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Subject: [rec.games.board] "German" game FAQ

This article was archived around: Thu, 2 Jan 2003 16:34:55 -0600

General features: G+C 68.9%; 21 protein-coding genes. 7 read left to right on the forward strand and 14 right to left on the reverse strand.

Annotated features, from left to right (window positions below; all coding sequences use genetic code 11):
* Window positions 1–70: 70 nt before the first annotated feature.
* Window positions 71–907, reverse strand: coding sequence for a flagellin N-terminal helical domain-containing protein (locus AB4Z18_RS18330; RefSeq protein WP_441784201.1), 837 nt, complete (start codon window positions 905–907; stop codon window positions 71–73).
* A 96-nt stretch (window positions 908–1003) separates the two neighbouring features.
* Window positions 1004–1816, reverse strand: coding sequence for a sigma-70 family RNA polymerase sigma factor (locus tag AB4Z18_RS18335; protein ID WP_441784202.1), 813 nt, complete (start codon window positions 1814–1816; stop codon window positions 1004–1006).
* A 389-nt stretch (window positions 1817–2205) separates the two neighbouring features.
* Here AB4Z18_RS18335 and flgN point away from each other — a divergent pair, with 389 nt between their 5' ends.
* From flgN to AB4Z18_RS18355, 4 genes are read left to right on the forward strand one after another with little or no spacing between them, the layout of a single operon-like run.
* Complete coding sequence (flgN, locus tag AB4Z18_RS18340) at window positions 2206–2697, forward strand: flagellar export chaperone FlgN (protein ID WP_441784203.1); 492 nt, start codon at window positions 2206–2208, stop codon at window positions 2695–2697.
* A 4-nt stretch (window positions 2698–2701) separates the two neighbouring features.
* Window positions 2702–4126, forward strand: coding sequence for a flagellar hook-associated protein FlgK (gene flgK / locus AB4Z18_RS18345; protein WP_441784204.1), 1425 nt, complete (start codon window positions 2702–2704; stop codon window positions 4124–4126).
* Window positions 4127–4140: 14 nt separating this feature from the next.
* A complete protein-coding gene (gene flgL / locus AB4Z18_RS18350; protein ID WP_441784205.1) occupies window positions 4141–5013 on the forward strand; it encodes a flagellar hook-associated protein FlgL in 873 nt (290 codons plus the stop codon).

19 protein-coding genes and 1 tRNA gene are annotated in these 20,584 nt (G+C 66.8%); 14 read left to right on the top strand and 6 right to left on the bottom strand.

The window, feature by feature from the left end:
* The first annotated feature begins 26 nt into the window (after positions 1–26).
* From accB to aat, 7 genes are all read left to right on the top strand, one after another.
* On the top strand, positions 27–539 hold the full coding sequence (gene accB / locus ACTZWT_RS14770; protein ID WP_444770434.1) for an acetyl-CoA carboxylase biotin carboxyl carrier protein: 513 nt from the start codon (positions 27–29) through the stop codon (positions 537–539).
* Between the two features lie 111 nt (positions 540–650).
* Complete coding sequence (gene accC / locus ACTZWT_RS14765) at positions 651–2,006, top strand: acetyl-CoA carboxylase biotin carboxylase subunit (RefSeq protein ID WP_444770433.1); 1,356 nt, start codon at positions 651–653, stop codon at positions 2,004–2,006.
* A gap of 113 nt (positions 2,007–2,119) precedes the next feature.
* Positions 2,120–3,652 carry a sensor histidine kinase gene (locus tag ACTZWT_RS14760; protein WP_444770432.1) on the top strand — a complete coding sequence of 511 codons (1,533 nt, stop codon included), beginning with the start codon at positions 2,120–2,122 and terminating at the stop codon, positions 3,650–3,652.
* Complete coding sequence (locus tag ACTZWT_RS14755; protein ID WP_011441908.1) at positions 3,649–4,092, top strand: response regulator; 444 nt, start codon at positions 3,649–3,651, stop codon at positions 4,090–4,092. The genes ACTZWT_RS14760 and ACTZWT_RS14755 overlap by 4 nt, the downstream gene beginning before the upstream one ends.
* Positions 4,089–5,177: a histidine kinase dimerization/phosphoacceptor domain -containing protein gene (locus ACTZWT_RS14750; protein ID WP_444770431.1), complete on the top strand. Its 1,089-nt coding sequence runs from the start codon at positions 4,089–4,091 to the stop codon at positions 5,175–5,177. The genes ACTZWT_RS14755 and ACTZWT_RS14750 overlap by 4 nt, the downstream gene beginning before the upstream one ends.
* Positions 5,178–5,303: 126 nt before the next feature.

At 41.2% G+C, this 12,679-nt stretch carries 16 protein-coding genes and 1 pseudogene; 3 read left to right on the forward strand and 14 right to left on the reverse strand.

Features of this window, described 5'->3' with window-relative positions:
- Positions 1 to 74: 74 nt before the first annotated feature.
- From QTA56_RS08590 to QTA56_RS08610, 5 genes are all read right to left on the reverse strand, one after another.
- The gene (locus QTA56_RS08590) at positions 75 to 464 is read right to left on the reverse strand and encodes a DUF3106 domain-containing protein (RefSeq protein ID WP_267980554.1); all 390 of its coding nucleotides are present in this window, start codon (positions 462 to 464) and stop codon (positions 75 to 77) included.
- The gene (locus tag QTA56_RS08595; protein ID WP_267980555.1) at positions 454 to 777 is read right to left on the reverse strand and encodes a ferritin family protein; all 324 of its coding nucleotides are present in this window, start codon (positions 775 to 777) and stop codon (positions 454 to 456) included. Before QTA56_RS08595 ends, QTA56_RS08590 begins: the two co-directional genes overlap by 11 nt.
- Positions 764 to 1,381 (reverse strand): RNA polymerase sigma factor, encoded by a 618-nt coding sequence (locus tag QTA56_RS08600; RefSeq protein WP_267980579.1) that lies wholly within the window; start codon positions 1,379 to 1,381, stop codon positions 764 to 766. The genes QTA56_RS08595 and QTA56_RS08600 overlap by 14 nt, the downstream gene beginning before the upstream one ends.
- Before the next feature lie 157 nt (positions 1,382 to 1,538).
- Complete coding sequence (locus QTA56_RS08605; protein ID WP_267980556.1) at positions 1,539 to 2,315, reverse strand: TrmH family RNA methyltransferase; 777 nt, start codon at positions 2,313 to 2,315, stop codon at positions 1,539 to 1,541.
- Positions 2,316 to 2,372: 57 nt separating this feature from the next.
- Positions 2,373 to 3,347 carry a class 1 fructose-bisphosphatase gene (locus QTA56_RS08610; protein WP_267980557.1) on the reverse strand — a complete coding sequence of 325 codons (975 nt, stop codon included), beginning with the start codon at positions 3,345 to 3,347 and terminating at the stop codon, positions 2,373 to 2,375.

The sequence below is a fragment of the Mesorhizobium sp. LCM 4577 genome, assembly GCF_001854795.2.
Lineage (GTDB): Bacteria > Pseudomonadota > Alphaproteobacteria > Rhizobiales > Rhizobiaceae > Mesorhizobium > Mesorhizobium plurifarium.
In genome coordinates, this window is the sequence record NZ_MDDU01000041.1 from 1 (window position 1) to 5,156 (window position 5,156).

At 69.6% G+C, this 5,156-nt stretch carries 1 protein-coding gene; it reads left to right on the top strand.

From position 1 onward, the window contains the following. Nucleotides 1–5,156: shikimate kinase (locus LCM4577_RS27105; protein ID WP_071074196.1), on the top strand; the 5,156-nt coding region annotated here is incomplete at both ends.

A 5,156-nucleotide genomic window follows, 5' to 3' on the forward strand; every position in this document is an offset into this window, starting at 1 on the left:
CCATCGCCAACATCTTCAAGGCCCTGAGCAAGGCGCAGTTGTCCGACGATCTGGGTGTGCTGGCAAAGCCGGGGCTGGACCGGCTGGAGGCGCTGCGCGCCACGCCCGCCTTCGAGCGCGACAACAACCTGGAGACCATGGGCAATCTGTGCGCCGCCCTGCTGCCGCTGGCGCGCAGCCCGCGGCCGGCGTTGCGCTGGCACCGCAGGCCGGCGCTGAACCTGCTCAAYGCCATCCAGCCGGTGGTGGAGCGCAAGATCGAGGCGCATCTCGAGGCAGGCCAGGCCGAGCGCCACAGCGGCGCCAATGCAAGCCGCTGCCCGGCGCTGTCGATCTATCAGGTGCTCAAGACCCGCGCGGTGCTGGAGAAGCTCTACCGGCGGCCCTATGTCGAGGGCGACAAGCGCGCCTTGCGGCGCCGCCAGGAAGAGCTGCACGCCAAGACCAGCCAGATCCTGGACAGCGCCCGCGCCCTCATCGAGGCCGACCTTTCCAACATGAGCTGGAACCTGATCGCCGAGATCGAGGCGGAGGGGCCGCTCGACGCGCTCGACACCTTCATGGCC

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THE REC.GAMES.BOARD 'GERMAN' GAME FAQ v4.1 (c) 2000, 2001, 2003 by Keith Ammann QUESTIONS 1. What are "German" games? What are "family strategy" games? 2. What characterizes a "German" game? 3. Which ones should I get? 3a. A friend introduced me to ___. Will I like ___? 4. Where can I find them? 5. What is the Spiel des Jahres? What is the Deutscher Spielepreis? 6. What does that name mean? How is it pronounced? 7. Why Germany? 8. Hey! I bought this game you told me to buy, and the rules are in German! 9. Where can I learn more? ANSWERS 1. What are "German" games? What are "family strategy" games? They're pretty much the same thing. "German" games are a genre of board and card games that has recently become popular in the United States, Canada, the United Kingdom and elsewhere after years of popularity in Europe. They are commonly called "German" games because most of them -- including the ones by which many players have been introduced to the genre -- are designed and produced in Germany. However, some "German" games come from France, Belgium, the Netherlands, Sweden, the United Kingdom or the United States. In its end-of-year roundup, Games magazine refers to most games in this genre as "family strategy," which sums up these games' hybrid nature and crossover appeal. In response to some dissatisfaction with the "German" label, a poll was taken in 2001 on rec.games.board in which "family strategy" and "designer" were favored as leading alternatives. The term "designer" was suggested because it alludes to the prominence of these games' designers and also connotes quality, attractiveness and a "connoisseur" market. Neither "designer games" nor the only other strong finisher in the poll, "social strategy games," has been widely accepted, and "family strategy" has seen little use outside Games magazine. "German" has become cemented as the default term. 2. What characterizes a "German" game? "German" games are defined by what they aren't almost as much as by what they are. They aren't simplistic, as are many games produced for the U.S. mass market. They are not rules-heavy, as are many games produced for the U.S. hobby market, nor do they take an inordinately long time to play. They are not military simulations, owing in part to Germany's post-World War II stigma against militarism in popular culture. As for what they are: They are attractive, with a lot of attention paid to quality of components and graphic design. They are accessible, with rulebooks that top out around six pages and typical playing times of 30 to 90 minutes. They are easily grasped by older or smarter children. They are involving, both strategically (there are always decisions to be made) and socially (players are not left out of the action when it's someone else's turn). They contain unusual and innovative play mechanisms. And they're also expensive and hard to find compared with American mass-market games, largely because they haven't been widely promoted or distributed outside a core community of hobby gamers and the rec.games.board newsgroup. Finally, they're credited. That is, the designer's name is printed on the box and is often a selling point. This is in contrast with most games on the U.S. market, for example, whose designers either remain anonymous or are buried in the back of the rulebook. 3. Which ones should I get? Depends on your tastes and your budget. Here is a selection of the most popular family strategy games (most of which happen to come from Germany), based on Aaron Fuegi's Internet Top 100 Games List (scv.bu.edu/~aarondf/top100). That list is not (and is not intended as) an objective description of the relative quality of various games, but it is a good indicator of which games are most popular within the gaming hobby -- that is, among the people who play these games and know them well. Prices given are U.S. suggested retail. * Settlers of Catan (Die Siedler von Catan). By Klaus Teuber. Mayfair (U.S.), Kosmos (Germany). $35. If any game can claim to have singlehandedly opened the international market to German games, it's this one. It's simple enough to learn by watching others play, complex enough to pump up its replay value. The object: Outpace your opponents at settling a (formerly) uninhabited island by gathering, trading and consuming commodities (wood, bricks, stone, grain and -- this is the stroke of genius -- sheep!). The board is made up of illustrated cardboard hexagons that can be rearranged for a new experience every time. Several expansions are available, the most popular of which is Seafarers (Seefahrer, $35), which lets you move around from island to island. * Puerto Rico. By Andreas Seyfarth. Rio Grande (U.S.), Alea (Germany). $35. A relative newcomer, this title took the gaming community by storm almost as soon as it was released. It takes a long time to set up, and there are a lot of different things going on once you get started, but Puerto Rico stands out because of its elegance, high degree of player involvement and variety of possible winning strategies. Players earn victory points by colonizing the island of Puerto Rico, planting crops and selling them and developing the capital city of San Juan. During each round, each player chooses an action to take place -- planting, selling or shipping goods, bringing in more colonists, etc. -- and receives a related bonus. Timing is crucial. * Tigris & Euphrates (Euphrat & Tigris). By Reiner Knizia. Mayfair (U.S.), Hans im Glück (Germany). $50. This is the upper end of the genre with regard to complexity and length of playing time, but it was praised by many as the most strategically sophisticated until Puerto Rico came along. The object: Triumph over your neighbors as you sow the seeds of civilization in the fertile crescent. Victory is determined by your ability to accumulate points in four different categories at once -- whoever has the highest lowest score wins! E&T is what's known as a "tile-laying game," meaning that one of the elements of play is the placing of tiles on the board. Knizia is probably the single most popular German game designer; he is certainly one of the most prolific. His game Samurai (Rio Grande/Hans im Glück, $40), set in feudal Japan, shares the mechanisms of tile-laying and multiple-category scoring. * Princes of Florence (Die Fürsten von Florenz). By Wolfgang Kramer and Richard Ulrich. Rio Grande (U.S.), Alea (Germany). $35. In contrast with the soloist Knizia, Kramer is known as a prolific collaborator. In this gorgeous game, players represent renaissance patrons trying to gain prestige by attracting great thinkers and artists to their estates. Auctions are a popular mechanic in German games; in Princes of Florence, each round (there are seven altogether) consists of an auction phase and an action phase. In the former, players bid on the amenities that inspire the thinkers and artists to create great works; in the latter, players pay fixed prices to introduce freedoms and construct buildings, then try to recoup their investments as the works are completed. The same design team is responsible for ... * El Grande. Rio Grande (U.S.), Hans im Glück (Germany). $40. El Grande is the earliest of a number of games involving the distribution of pieces around the board for the purpose of amassing "influence." The object: To curry favor with the king in medieval Spain. To gain influence, you have to get soldiers ("caballeros") onto the board. But the system for bidding on action cards, which allow you to pull various stunts in the hopes of gaining the upper hand, poses a dilemma: The more likely you are to get the action card you want, the fewer caballeros you can raise. In addition, a movable pawn representing the king freezes the action wherever it's placed, because you can't let the king see what connivers you all are! There are also several El Grande expansions, which Rio Grande sells in the United States as one $25 set. * Carcassonne. By Klaus-Jergen Wrede. Rio Grande (U.S.), Hans im Glück (Germany). $20. This uncomplicated game combines influence-building with the laying of square landscape tiles in a domino-like fashion. Players place tiles featuring roads, fields, walled cities and cloisters next to other matching tiles, then place pawns to control the various landscape features. But the number of pawns is limited, and a pawn cannot be reused until its road or city is completed or its cloister is surrounded, at which point the controlling player collects points and takes back his pawn. Pawns placed in fields are not taken back and score no points until the end of the game. Players do not get to choose their tiles -- every one is drawn at random, individually, at the start of a player's turn. Though basic in its rules, Carcassonne offers many opportunities for tricky tactical plays. An expansion set ($12) adds a variety of interestingly configured new tiles. * Citadels. By Bruno Faidutti. Fantasy Flight (U.S.), Hans im Glück (Germany). $20. Faidutti, a Frenchman, is known for developing light, fast-moving games. Citadels is the least light and runs the longest of all his games, but it's still lighter than many other "German" games yet just as sophisticated. Each turn, players choose from a selection of stylized heroic figures (a king, a magician, a merchant, a bishop, an assassin, etc.), keeping their identities secret. Each role provides a certain special ability, such as trading cards, collecting extra money or causing another player to lose a turn. Meanwhile, each player races to put up eight buildings in his own city. But being first doesn't guarantee victory: The player with the most valuable city takes the prize. * Vinci. By Philippe Keyaerts. Descartes/Eurogames. $30. This is about as close to a theme of military conflict as "German" games get -- then again, its designer is Belgian, and its publisher is French. The object: Gain the most points by expanding your fledgling nations and conquering their neighbors. The plural is important there, because as soon as it's obvious that a nation can grow no further, it's thrown on the scrapheap of history and replaced by a new one. * Modern Art. By Reiner Knizia. Mayfair (U.S.), Hans im Glück (Germany). $30. Another of the "first wave" German games (along with Settlers), Modern Art is built around an ingenious auction mechanism. The object: Make a pile of dough by buying and selling works by several pretentious painters. But you have to judge whether you'll make more money by collecting the works of a popular artist and cashing in on them or by being the one who sells them at outrageous speculative prices. A fast-moving game with a lot of appeal for "non-gamers." * Bohnanza. By Uwe Rosenberg. Rio Grande (U.S.), Amigo (Germany). $15. The object: Make money by raising and selling different kinds of beans. Since you have to plant them in the order you get them, you have to trade off the ones that are getting in the way of your profits. Sometimes, to avoid premature harvest of potentially valuable bean fields, you have to offer your opponents incentives to take the unwanted beans off your hands! Bohnanza is very easy to learn and play, making it another favorite among non-hobbyists. (The name is a pun on the German word for "bean.") These are the "stars," but there are many, many other popular and easily obtainable family strategy games, including Through the Desert (Knizia, Fantasy Flight/Kosmos, $38), Taj Mahal (Knizia, Rio Grande/Alea, $40), Medici (Knizia, Rio Grande/ Amigo, $30), Ra (Knizia, Rio Grande/Alea, $35), Tikal (Kramer and Michael Kiesling, Ravensburger, $35), Torres (Kramer/Kiesling, Ravensburger, $40), Acquire (Sid Sackson, Avalon Hill, $40), La Città (Gerd Fenchel, Rio Grande/Kosmos, $40), Löwenherz (Teuber, Rio Grande/Goldsieber, $40) and Web of Power (Michael Schacht, Rio Grande/Goldsieber, $30). 3a. A friend introduced me to ___. Will I like ___? "German" game designers shamelessly pillage mechanisms from both their own games and others'. This results in a number of games' having a similar feel. If you like the feel of one game, you may enjoy another that shares the same mechanisms. Here's a sampling of games that can be considered members of the same "family": Settlers of Catan, Settlers of Catan: The Card Game, Settlers of Nuremberg, Starfarers of Catan Torres, Tikal, Java, Mexica Tigris & Euphrates, Through the Desert, Samurai Medici, Quandary, High Society El Grande, Carolus Magnus Puerto Rico, Princes of Florence, Citadels Reibach & Co., Freight Train Tikal, Fossil, Ra, Time Pirates El Grande, Ra, Aladdin's Dragons Manhattan, Big City, Acquire Chinatown, Rette Sich Wer Kann, Bohnanza, Quo Vadis If this approach strikes you as high-risk (and well it may, given the price tags that these games usually carry), visit the Board Game Recommendation System at boardgamestuff.com:8000 (yes, that's a Web address). The BGRS takes input on which games you like and dislike, matches your tastes with those of other registered users and provides recommendations based on those users' opinions. The results are fairly reliable. (Mainstream games and old-school hobby games are included in the system as well.) 4. Where can I find them? Typically, family strategy games, especially the imported ones, are available only through hobby stores (the ones that also sell wargames, role-playing games and/or collectible card games) and "specialty" game stores (the ones that also sell traditional games, such as chess, backgammon and go, as well as more mainstream family games). If you're looking for a particular game, check the Game Store Database (boardgamestuff.com/cgi-bin/gamestore.pl) or the manufacturer's Web site for a retail store near you. (Because I'm writing this FAQ, I get to plug my favorite: the Old Game Store, Manchester, Vt., 800-818-GAME.) If there's nothing close by, try one of the following online retailers: Boulder Games, www.bouldergames.com Fair Play Games, www.fairplaygames.com Funagain Games, www.funagain.com For customers in Canada: The German Boardgame Co., www.germangames.com Secondhand games are frequently offered for sale on rec.games.board.marketplace and through Board Game Geek (www.boardgamegeek.com). Board Game Geek also allows users to set up trades with each other. 5. What is the Spiel des Jahres? What is the Deutscher Spielepreis? Board games are a big enough industry in Germany that awards are given out. The Spiel des Jahres ("Game of the Year") is a juried industry award, sorta like Cannes. The Deutscher Spielepreis ("German Game Award") is primarily a critics' award, sorta like the Golden Globes. However, unlike their analogues in the movie world, the SdJ tends to reward simple games with mass-market or family appeal, while the DSP favors "gamers' games" with more challenging rules and unusual mechanisms. Most of the games listed above are either winners or nominees of one or both awards. You can look up past award winners and current nominees at www.spiel-des-jahres.org (English, German) and www.kmwsspielplatz.de/spielarchiv/indxtemp.html?/spielarchiv/dsp.htm (German only). 6. What does that name mean? How is it pronounced? A lot of gamers refer to German games by their German names. Here's a handy guide for English speakers (pronunciations, especially of umlauted vowels, are extremely approximate; some of these games' English editions go by different names, as noted): (Die) Siedler (von Catan) [dee ZEED-ler fawn ka-TAHN]: (The) Settlers (of Catan) Seefahrer [ZAY-far-er]: Seafarers Städte & Ritter [SHTAYT-uh oont RIT-ter]: Cities and Knights Die Siedler Kartenspiel [dee ZEED-ler KAR-ten-shpeel]: The Settlers Card Game Die Macher [dee MAKH-er]: The "Movers and Shakers" Funkenschlag [FOONK-en-shlahg]: Electric Shock Ursuppe [OOR-zoop-puh]: Primordial Soup Löwenherz [LUR-ven-hayrts]: Lionheart (absolutely not to be confused with Hasbro's ultra-crappy Lionheart!) Adel Verpflichtet [AH-del fer-FLIKH-tet]: Noblesse Oblige (a.k.a. By Hook or by Crook) Meuterer [MOY-ter-er]: Mutineer Die Händler [dee HEND-ler]: The Merchants Um Reifenbreite [oom RY-fen-BRY-tuh]: By a Tire Width Rette Sich Wer Kann [RET-tuh ZIKH ver KAHN]: Every Man for Himself Verräter [fer-RAY-ter]: Traitor Dampfross [DUMPF-ross]: Iron Horse (a.k.a. Railway Rivals) Entdecker [ent-DECK-er]: Discoverer By the way, it's Klaus "TOY-ber," not Klaus "TOO-ber." Also, Knizia is pronounced "k'NEET-see-a." 7. Why Germany? The best anyone can surmise, Germany just happens to have a long tradition of game-playing. Combine that with a long tradition of high-quality design and manufacturing, and you have a market for well-designed, well-manufactured games. However, as a number of people have pointed out, the fact that Germany has the most robust adult/family board game industry in the world doesn't mean that board games are a form of mass entertainment in Germany, on par with, say, television. It's a hobby there, just as it is in other countries. It just happens to be a much bigger hobby. 8. Hey! I bought this game you told me to buy, and the rules are in German! Many imported "German" games are available in translated editions, but many are not. Fortunately, the board gaming community has made a number of rulebook translations available on the Web. Board Game Geek (www.boardgamegeek.com) has a large selection of archived rule translations. In addition, most of the companies that import and/or reprint games from other countries have rule translations available for free. 9. Where can I learn more? Luding (SunSITE.Informatik.RWTH-Aachen.DE/luding) is a database of game information with links to reviews in German and English. Board Game Geek (www.boardgamegeek.com) features lots of news and reviews, along with a comprehensive guide to game mechanics. -- Defenceless under the night our world in stupor lies; yet, dotted everywhere, ironic points of light flash out wherever the Just exchange their messages... --W.H. Auden ······················································ Keith Ammann is geenius@cifnet.com -§- Lun Yu 2:24